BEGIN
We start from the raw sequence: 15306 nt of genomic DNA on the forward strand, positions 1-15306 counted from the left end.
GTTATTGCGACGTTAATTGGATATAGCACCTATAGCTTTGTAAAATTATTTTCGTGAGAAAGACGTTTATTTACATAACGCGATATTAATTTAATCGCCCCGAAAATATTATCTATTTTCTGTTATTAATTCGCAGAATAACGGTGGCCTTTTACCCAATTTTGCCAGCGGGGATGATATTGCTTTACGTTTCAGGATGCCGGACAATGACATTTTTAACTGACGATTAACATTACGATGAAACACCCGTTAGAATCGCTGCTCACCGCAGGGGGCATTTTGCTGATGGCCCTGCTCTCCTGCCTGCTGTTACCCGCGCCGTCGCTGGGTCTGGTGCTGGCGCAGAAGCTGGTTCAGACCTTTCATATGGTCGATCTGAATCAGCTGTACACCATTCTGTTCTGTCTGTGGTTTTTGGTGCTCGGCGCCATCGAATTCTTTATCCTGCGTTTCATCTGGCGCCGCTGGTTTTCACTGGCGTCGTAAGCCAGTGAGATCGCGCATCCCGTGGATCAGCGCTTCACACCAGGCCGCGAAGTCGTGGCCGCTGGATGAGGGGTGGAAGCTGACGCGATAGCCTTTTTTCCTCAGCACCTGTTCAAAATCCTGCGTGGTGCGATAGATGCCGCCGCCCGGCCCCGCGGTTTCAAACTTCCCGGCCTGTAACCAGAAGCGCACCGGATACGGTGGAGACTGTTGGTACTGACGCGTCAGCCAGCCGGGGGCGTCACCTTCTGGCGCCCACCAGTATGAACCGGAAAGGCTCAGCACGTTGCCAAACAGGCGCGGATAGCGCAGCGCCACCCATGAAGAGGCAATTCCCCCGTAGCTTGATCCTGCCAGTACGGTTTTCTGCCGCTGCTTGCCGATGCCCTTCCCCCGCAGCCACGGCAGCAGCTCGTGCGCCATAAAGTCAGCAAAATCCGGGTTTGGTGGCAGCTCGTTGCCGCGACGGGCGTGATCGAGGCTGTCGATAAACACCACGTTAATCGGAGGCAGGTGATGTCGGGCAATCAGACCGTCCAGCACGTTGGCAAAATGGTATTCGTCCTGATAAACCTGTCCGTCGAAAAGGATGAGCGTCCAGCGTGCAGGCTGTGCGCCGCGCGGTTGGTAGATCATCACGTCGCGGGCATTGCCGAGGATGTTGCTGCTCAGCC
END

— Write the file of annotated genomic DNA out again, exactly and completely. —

We start from the raw sequence: 15306 nt of genomic DNA on the forward strand, positions 1-15306 counted from the left end.
GTTATTGCGACGTTAATTGGATATAGCACCTATAGCTTTGTAAAATTATTTTCGTGAGAAAGACGTTTATTTACATAACGCGATATTAATTTAATCGCCCCGAAAATATTATCTATTTTCTGTTATTAATTCGCAGAATAACGGTGGCCTTTTACCCAATTTTGCCAGCGGGGATGATATTGCTTTACGTTTCAGGATGCCGGACAATGACATTTTTAACTGACGATTAACATTACGATGAAACACCCGTTAGAATCGCTGCTCACCGCAGGGGGCATTTTGCTGATGGCCCTGCTCTCCTGCCTGCTGTTACCCGCGCCGTCGCTGGGTCTGGTGCTGGCGCAGAAGCTGGTTCAGACCTTTCATATGGTCGATCTGAATCAGCTGTACACCATTCTGTTCTGTCTGTGGTTTTTGGTGCTCGGCGCCATCGAATTCTTTATCCTGCGTTTCATCTGGCGCCGCTGGTTTTCACTGGCGTCGTAAGCCAGTGAGATCGCGCATCCCGTGGATCAGCGCTTCACACCAGGCCGCGAAGTCGTGGCCGCTGGATGAGGGGTGGAAGCTGACGCGATAGCCTTTTTTCCTCAGCACCTGTTCAAAATCCTGCGTGGTGCGATAGATGCCGCCGCCCGGCCCCGCGGTTTCAAACTTCCCGGCCTGTAACCAGAAGCGCACCGGATACGGTGGAGACTGTTGGTACTGACGCGTCAGCCAGCCGGGGGCGTCACCTTCTGGCGCCCACCAGTATGAACCGGAAAGGCTCAGCACGTTGCCAAACAGGCGCGGATAGCGCAGCGCCACCCATGAAGAGGCAATTCCCCCGTAGCTTGATCCTGCCAGTACGGTTTTCTGCCGCTGCTTGCCGATGCCCTTCCCCCGCAGCCACGGCAGCAGCTCGTGCGCCATAAAGTCAGCAAAATCCGGGTTTGGTGGCAGCTCGTTGCCGCGACGGGCGTGATCGAGGCTGTCGATAAACACCACGTTAATCGGAGGCAGGTGATGTCGGGCAATCAGACCGTCCAGCACGTTGGCAAAATGGTATTCGTCCTGATAAACCTGTCCGTCGAAAAGGATGAGCGTCCAGCGTGCAGGCTGTGCGCCGCGCGGTTGGTAGATCATCACGTCGCGGGCATTGCCGAGGATGTTGCTGCTCAGCC